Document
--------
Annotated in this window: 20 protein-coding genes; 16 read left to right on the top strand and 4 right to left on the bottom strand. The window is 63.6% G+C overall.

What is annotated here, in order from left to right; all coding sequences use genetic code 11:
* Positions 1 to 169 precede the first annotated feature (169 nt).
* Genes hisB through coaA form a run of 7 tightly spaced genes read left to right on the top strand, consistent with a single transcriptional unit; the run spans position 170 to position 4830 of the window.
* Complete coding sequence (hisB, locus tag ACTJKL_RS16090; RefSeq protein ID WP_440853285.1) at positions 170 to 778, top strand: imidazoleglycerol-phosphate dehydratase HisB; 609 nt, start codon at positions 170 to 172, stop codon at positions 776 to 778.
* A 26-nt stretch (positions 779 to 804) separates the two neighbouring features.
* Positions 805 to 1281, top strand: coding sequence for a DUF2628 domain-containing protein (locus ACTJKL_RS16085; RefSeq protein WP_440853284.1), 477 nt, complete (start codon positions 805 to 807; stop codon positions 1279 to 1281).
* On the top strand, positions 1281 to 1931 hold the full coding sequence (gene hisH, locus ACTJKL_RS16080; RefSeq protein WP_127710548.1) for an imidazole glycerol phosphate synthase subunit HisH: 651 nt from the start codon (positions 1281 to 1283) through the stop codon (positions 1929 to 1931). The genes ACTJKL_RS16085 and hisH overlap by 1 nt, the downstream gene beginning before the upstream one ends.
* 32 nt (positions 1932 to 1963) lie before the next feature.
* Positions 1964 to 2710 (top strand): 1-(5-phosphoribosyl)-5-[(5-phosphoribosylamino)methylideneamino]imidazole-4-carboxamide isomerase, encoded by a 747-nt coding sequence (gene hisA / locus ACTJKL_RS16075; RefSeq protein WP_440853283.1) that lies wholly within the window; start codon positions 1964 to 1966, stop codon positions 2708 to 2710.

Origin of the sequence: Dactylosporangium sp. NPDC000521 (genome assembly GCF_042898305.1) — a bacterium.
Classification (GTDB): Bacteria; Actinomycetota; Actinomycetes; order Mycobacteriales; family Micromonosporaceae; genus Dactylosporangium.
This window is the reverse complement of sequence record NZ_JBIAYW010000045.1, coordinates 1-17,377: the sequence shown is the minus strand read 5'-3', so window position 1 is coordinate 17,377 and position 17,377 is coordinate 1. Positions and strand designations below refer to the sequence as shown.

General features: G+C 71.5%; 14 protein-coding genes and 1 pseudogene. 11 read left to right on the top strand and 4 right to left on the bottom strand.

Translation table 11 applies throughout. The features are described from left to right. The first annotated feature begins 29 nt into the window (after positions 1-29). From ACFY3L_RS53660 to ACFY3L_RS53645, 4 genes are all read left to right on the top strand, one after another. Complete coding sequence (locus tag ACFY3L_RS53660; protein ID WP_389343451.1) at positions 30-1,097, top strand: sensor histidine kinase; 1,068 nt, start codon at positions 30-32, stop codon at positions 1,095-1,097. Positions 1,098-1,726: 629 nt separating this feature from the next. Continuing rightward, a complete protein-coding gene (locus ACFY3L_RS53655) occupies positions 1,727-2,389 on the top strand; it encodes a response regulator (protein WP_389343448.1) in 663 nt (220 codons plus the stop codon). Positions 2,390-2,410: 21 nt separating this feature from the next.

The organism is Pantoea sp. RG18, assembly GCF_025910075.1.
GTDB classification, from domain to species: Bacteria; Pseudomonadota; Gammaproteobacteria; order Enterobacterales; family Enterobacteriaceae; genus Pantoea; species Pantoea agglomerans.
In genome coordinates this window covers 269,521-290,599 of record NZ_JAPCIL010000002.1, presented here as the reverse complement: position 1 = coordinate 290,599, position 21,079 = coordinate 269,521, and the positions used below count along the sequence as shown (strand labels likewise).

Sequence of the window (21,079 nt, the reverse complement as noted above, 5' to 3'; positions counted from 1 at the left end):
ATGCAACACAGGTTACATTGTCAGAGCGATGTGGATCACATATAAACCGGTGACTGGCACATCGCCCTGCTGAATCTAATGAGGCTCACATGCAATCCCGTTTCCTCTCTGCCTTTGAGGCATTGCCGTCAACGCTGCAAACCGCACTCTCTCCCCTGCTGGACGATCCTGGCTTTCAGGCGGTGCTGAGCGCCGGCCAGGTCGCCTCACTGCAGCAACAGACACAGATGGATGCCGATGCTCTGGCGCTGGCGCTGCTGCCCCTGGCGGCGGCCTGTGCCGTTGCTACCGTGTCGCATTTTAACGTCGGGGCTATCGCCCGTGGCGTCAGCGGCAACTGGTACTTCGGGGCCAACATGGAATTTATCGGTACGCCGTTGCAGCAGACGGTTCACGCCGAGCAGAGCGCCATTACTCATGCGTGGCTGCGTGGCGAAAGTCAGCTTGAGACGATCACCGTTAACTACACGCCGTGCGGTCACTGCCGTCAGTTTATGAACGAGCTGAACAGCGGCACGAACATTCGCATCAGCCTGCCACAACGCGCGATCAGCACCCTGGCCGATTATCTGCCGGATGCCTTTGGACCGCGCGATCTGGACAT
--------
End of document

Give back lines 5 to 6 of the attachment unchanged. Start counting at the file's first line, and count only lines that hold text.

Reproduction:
* Complete coding sequence (hisB, locus tag ACTJKL_RS16090; RefSeq protein ID WP_440853285.1) at positions 170 to 778, top strand: imidazoleglycerol-phosphate dehydratase HisB; 609 nt, start codon at positions 170 to 172, stop codon at positions 776 to 778.
* A 26-nt stretch (positions 779 to 804) separates the two neighbouring features.